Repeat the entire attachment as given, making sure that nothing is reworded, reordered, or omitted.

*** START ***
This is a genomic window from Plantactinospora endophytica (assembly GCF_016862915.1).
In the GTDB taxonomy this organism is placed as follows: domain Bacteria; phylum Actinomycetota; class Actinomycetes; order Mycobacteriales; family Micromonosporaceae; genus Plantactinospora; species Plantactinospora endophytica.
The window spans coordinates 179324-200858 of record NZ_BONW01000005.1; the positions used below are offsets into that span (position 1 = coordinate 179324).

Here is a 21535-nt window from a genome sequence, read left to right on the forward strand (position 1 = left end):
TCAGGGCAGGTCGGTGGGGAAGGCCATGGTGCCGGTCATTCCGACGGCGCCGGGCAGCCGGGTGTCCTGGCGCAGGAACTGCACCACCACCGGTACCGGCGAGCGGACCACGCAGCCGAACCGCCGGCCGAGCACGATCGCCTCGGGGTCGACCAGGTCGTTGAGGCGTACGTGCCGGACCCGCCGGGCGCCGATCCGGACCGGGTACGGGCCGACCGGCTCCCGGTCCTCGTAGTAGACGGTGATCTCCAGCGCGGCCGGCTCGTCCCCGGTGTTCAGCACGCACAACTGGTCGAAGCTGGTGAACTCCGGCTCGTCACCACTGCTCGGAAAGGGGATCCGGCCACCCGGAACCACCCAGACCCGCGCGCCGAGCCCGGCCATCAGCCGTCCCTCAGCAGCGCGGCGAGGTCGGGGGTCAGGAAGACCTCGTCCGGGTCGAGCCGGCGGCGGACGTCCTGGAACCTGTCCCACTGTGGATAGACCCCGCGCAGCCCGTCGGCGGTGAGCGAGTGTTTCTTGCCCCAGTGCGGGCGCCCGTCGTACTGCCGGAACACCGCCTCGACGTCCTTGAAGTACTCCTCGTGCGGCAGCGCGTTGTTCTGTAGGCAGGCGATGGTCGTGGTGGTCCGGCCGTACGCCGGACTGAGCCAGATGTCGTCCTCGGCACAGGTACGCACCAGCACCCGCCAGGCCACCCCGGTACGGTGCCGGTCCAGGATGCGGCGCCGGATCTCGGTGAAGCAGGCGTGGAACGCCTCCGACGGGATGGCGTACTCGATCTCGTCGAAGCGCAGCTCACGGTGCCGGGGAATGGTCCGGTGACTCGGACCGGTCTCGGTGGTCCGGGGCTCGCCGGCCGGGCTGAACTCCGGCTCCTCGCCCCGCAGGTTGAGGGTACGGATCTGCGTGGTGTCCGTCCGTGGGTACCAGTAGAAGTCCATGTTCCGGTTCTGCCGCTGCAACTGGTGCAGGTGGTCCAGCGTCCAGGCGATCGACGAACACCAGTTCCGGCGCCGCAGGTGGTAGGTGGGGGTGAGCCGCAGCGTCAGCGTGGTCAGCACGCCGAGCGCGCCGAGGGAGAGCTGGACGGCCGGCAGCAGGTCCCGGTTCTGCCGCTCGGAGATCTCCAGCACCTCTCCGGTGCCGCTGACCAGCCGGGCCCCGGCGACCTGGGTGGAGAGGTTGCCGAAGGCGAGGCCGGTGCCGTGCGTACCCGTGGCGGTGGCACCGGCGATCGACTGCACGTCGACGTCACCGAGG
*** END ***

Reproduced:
This is a genomic window from Plantactinospora endophytica (assembly GCF_016862915.1).
In the GTDB taxonomy this organism is placed as follows: domain Bacteria; phylum Actinomycetota; class Actinomycetes; order Mycobacteriales; family Micromonosporaceae; genus Plantactinospora; species Plantactinospora endophytica.
The window spans coordinates 179324-200858 of record NZ_BONW01000005.1; the positions used below are offsets into that span (position 1 = coordinate 179324).

Here is a 21535-nt window from a genome sequence, read left to right on the forward strand (position 1 = left end):
TCAGGGCAGGTCGGTGGGGAAGGCCATGGTGCCGGTCATTCCGACGGCGCCGGGCAGCCGGGTGTCCTGGCGCAGGAACTGCACCACCACCGGTACCGGCGAGCGGACCACGCAGCCGAACCGCCGGCCGAGCACGATCGCCTCGGGGTCGACCAGGTCGTTGAGGCGTACGTGCCGGACCCGCCGGGCGCCGATCCGGACCGGGTACGGGCCGACCGGCTCCCGGTCCTCGTAGTAGACGGTGATCTCCAGCGCGGCCGGCTCGTCCCCGGTGTTCAGCACGCACAACTGGTCGAAGCTGGTGAACTCCGGCTCGTCACCACTGCTCGGAAAGGGGATCCGGCCACCCGGAACCACCCAGACCCGCGCGCCGAGCCCGGCCATCAGCCGTCCCTCAGCAGCGCGGCGAGGTCGGGGGTCAGGAAGACCTCGTCCGGGTCGAGCCGGCGGCGGACGTCCTGGAACCTGTCCCACTGTGGATAGACCCCGCGCAGCCCGTCGGCGGTGAGCGAGTGTTTCTTGCCCCAGTGCGGGCGCCCGTCGTACTGCCGGAACACCGCCTCGACGTCCTTGAAGTACTCCTCGTGCGGCAGCGCGTTGTTCTGTAGGCAGGCGATGGTCGTGGTGGTCCGGCCGTACGCCGGACTGAGCCAGATGTCGTCCTCGGCACAGGTACGCACCAGCACCCGCCAGGCCACCCCGGTACGGTGCCGGTCCAGGATGCGGCGCCGGATCTCGGTGAAGCAGGCGTGGAACGCCTCCGACGGGATGGCGTACTCGATCTCGTCGAAGCGCAGCTCACGGTGCCGGGGAATGGTCCGGTGACTCGGACCGGTCTCGGTGGTCCGGGGCTCGCCGGCCGGGCTGAACTCCGGCTCCTCGCCCCGCAGGTTGAGGGTACGGATCTGCGTGGTGTCCGTCCGTGGGTACCAGTAGAAGTCCATGTTCCGGTTCTGCCGCTGCAACTGGTGCAGGTGGTCCAGCGTCCAGGCGATCGACGAACACCAGTTCCGGCGCCGCAGGTGGTAGGTGGGGGTGAGCCGCAGCGTCAGCGTGGTCAGCACGCCGAGCGCGCCGAGGGAGAGCTGGACGGCCGGCAGCAGGTCCCGGTTCTGCCGCTCGGAGATCTCCAGCACCTCTCCGGTGCCGCTGACCAGCCGGGCCCCGGCGACCTGGGTGGAGAGGTTGCCGAAGGCGAGGCCGGTGCCGTGCGTACCCGTGGCGGTGGCACCGGCGATCGACTGCACGTCGACGTCACCGAGG